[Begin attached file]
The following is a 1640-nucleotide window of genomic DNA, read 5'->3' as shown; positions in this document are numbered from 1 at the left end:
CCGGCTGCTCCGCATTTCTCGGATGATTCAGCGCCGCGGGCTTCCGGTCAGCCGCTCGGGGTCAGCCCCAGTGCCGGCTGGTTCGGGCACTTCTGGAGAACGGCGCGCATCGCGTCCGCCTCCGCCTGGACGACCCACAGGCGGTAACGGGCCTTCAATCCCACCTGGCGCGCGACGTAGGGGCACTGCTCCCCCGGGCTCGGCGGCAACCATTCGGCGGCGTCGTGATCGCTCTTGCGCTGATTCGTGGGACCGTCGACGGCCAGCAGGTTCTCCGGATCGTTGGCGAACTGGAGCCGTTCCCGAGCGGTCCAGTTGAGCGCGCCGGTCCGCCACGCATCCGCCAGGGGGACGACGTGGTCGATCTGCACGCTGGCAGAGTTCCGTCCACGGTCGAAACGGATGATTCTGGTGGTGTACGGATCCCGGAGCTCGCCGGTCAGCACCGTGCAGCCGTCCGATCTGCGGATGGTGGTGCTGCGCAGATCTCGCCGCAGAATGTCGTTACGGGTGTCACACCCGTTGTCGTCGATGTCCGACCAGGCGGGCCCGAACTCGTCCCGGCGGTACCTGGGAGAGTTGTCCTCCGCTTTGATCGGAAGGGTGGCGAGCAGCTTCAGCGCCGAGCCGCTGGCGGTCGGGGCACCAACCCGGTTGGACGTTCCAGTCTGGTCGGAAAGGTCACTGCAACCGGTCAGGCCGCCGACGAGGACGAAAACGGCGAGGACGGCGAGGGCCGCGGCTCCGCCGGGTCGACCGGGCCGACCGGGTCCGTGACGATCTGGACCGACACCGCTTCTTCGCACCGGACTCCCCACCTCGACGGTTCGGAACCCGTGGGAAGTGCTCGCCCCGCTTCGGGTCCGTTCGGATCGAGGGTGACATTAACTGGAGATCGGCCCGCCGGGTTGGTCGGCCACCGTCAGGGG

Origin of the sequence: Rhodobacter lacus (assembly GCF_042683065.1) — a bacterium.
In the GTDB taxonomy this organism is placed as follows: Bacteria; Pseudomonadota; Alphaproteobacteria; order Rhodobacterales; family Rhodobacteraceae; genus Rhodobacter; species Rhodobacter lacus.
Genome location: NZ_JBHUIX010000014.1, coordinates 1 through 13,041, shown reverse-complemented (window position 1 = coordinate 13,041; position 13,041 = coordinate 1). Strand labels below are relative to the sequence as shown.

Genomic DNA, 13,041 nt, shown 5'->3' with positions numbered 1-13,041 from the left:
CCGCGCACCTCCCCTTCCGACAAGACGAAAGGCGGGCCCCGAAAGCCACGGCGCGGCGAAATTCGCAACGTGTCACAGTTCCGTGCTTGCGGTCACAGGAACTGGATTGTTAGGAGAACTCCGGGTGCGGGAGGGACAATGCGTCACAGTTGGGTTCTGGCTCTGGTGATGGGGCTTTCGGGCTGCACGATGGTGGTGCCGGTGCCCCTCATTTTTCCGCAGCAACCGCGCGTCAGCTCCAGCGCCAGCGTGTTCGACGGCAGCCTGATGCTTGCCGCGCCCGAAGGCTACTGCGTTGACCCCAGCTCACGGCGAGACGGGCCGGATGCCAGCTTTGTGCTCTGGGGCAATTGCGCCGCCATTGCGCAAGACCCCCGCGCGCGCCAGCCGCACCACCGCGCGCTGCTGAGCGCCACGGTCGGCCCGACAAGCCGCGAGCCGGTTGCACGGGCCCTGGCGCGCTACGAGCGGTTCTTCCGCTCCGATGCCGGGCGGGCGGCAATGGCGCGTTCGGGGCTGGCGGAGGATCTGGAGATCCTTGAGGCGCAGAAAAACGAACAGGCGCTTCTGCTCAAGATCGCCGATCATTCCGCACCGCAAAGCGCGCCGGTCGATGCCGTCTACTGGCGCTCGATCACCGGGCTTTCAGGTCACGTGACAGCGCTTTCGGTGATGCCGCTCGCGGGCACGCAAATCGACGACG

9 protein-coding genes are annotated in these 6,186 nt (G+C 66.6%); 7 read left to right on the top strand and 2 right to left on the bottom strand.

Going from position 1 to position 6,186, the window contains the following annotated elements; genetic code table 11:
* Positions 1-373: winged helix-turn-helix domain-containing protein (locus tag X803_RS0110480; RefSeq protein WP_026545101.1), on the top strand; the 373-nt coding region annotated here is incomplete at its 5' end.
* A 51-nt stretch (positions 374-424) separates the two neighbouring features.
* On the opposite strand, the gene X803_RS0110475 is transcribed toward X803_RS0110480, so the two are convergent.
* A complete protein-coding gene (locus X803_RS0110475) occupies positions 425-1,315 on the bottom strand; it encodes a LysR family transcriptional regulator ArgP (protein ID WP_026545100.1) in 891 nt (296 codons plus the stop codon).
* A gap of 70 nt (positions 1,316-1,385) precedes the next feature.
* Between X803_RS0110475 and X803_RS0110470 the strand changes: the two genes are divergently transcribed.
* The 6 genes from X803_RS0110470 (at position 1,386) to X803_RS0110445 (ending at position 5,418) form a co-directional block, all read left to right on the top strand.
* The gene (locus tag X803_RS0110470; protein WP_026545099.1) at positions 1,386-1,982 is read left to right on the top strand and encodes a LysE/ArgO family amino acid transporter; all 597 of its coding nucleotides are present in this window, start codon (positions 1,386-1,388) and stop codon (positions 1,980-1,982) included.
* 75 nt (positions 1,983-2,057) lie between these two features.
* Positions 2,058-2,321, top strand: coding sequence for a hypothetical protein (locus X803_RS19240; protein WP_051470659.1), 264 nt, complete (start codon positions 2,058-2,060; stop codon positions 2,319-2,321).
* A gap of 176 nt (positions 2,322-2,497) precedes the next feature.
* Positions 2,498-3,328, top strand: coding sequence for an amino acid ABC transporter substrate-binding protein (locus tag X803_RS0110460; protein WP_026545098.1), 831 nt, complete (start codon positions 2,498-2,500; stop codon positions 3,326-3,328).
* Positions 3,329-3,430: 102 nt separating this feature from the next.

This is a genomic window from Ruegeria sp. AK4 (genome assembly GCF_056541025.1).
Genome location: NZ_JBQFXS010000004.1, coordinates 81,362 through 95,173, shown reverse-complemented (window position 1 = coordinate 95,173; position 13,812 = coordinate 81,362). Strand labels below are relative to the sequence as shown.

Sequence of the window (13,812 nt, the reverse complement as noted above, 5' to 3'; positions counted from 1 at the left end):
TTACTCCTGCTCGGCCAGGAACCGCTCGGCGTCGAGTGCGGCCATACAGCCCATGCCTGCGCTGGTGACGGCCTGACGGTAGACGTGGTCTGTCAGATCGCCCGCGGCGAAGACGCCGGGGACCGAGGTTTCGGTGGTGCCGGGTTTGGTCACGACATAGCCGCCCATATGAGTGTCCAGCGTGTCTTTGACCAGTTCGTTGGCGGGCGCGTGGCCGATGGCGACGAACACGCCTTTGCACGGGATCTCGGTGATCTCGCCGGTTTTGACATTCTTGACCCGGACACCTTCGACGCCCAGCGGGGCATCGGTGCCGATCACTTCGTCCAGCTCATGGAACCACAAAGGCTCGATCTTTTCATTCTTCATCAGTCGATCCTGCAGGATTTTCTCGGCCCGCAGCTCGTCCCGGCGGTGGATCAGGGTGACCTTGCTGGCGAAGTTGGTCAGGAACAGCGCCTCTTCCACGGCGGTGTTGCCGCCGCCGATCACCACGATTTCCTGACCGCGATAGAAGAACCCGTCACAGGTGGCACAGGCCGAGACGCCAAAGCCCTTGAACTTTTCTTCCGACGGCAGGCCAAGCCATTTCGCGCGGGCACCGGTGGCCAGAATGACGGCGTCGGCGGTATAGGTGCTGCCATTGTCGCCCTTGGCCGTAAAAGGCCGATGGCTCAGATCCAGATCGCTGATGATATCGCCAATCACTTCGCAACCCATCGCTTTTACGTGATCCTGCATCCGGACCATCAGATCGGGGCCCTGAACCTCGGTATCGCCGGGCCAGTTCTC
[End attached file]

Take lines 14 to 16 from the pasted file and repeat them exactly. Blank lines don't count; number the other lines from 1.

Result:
* A gap of 70 nt (positions 1,316-1,385) precedes the next feature.
* Between X803_RS0110475 and X803_RS0110470 the strand changes: the two genes are divergently transcribed.
* The 6 genes from X803_RS0110470 (at position 1,386) to X803_RS0110445 (ending at position 5,418) form a co-directional block, all read left to right on the top strand.